Lobby groups keep focus on FAA funding stream
With Congress back in Washington, D.C., after its long summer hiatus, the propaganda war between general aviation and airlines continued apace, with lawmakers caught in the crossfire.
The Air Transport Association, which represents the airlines, blamed a surge in corporate jet and small GA traffic for bottlenecks throughout the National Airspace System this summer. It tried to garner support for its position that the FAA should be financed through a system of user fees.
Airlines carried their message to passengers through e-mails, airline magazine commentaries and in-flight videos. Sympathetic editorials and articles in the mass media suggested that they had achieved at least some measure of success.
But their cause took a hit when outgoing FAA Administrator Marion Blakey–in her final speech before the Washington Aero Club two days before she completed her five-year term–blamed airline delays on their own scheduling practices, not ATC or general aviation. She even hinted at government intervention if the practice is not curtailed.
Blakey did not give GA a pass, instead calling for “our business jet and general aviation partners” to be part of the solution to the FAA’s need for funding. Aiming at GA, she said, “Flying to and from wherever you want whenever you want is not a free utility.”
Interim Plan Likely
As this page was going to press, the House and Senate were waiting for the House Ways and Means Committee and the Senate Committee on Finance to develop palatable plans to amend or extend the current system of excise and fuel taxes.
The current FAA authorization and taxes supporting the Airport and Airway Trust Fund were set to expire September 30, so many Capitol Hill observers expected that a short-term continuing resolution would be needed to give the House and Senate time to complete a final bill.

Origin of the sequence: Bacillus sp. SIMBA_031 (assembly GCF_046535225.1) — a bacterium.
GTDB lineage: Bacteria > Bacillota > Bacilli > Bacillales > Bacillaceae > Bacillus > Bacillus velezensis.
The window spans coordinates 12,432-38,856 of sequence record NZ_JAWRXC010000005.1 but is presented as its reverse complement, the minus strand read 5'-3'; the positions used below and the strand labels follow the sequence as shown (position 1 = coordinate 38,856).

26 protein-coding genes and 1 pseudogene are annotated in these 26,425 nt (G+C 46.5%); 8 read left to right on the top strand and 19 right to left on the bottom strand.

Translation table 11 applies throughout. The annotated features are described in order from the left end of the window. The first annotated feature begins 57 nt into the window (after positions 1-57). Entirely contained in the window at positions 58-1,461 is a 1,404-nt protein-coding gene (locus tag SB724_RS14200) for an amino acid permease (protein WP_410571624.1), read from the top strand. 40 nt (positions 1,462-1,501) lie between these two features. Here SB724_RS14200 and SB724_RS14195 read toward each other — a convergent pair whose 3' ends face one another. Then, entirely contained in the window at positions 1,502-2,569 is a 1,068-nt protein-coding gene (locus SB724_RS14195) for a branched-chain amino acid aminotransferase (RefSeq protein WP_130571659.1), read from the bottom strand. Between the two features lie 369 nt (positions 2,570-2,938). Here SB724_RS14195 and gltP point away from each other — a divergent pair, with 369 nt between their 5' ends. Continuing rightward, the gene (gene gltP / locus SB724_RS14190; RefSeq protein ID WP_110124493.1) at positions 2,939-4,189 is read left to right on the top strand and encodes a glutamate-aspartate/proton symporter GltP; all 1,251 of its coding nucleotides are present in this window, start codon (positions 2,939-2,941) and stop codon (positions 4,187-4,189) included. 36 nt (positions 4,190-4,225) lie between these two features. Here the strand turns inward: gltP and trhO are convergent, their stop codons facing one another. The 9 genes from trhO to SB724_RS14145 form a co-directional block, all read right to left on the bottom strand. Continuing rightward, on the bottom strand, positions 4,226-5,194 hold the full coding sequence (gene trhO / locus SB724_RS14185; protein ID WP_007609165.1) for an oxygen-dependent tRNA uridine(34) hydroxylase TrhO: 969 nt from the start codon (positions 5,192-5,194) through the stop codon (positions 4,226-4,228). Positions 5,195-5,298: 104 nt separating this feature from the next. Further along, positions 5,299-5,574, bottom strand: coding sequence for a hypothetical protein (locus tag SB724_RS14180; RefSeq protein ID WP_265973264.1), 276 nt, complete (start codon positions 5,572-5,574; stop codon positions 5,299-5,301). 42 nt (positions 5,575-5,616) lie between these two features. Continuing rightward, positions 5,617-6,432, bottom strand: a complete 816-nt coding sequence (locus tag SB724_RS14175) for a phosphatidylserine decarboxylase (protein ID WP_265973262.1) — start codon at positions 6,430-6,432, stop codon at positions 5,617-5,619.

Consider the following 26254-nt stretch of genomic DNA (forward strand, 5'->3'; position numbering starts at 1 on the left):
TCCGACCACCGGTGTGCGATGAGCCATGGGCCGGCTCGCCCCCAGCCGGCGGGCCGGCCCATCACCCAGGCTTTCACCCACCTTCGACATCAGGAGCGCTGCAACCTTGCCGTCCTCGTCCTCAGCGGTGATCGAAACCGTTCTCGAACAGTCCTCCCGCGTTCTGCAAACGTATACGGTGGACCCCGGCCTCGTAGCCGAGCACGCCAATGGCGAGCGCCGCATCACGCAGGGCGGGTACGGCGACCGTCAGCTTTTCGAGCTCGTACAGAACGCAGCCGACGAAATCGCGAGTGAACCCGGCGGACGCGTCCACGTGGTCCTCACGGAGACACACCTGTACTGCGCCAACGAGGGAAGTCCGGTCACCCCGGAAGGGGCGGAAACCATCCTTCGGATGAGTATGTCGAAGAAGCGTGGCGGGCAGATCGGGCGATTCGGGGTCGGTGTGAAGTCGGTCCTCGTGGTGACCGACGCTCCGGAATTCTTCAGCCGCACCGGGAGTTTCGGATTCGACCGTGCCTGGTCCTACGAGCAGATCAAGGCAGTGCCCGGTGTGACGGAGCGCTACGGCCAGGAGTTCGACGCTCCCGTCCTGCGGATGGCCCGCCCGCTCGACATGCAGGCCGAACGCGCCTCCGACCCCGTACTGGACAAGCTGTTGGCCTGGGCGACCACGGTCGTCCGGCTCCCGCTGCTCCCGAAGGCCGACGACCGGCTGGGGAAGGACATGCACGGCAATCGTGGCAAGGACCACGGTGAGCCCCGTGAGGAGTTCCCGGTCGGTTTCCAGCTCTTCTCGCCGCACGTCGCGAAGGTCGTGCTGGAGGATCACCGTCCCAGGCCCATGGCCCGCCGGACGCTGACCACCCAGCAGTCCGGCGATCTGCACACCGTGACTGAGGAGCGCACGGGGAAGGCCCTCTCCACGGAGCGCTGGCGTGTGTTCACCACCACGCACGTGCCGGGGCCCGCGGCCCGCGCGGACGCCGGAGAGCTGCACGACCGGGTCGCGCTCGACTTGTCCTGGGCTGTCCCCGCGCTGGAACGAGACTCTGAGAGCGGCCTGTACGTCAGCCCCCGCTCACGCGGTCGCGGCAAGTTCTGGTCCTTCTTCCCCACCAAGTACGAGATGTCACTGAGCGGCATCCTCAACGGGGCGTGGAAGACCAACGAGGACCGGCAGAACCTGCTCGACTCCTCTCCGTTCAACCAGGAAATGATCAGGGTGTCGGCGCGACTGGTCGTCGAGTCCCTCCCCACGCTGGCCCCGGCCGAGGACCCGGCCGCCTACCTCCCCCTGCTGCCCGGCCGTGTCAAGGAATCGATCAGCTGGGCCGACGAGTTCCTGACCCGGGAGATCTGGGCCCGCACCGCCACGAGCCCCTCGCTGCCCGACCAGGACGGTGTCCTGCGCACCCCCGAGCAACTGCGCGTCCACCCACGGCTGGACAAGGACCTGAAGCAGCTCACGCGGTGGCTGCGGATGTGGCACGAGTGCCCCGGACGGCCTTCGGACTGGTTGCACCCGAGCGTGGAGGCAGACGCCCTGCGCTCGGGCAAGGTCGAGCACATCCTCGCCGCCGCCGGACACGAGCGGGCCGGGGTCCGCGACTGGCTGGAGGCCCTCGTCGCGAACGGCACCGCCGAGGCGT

The National Air Transportation Association encouraged its members to write Congress in support of a House Transportation and Infrastructure Committee recommendation to leave the current funding structure in place with minor increases in the taxes on jet fuel and avgas.
Meanwhile, NBAA president and CEO Ed Bolen sent letters to the Washington Post and USA Today taking issue with recent articles. He pointed out that a Post editorial titled “Late Again” failed to mention that business aviation and the rest of general aviation are prepared to pay more for modernization of the ATC system.
He chastised USA Today for failing to mention in its article “Airlines recruit frequent fliers to lobby Congress” that businesses using GA aircraft are mostly small to midsize companies that “represent the lifeblood of small communities nationwide and provide vital services such as medical evacuation flights.”
Bolen said the article didn’t point out that the airlines are playing on the frustrations of thousands of passengers by trying to garner support for another tax break. “Experts, including air traffic controllers, report that this season’s unprecedented delays result from the weather and the airlines’ own practices: increased use of regional jets, too few employees and more peak-time schedules at hub airports,” he wrote.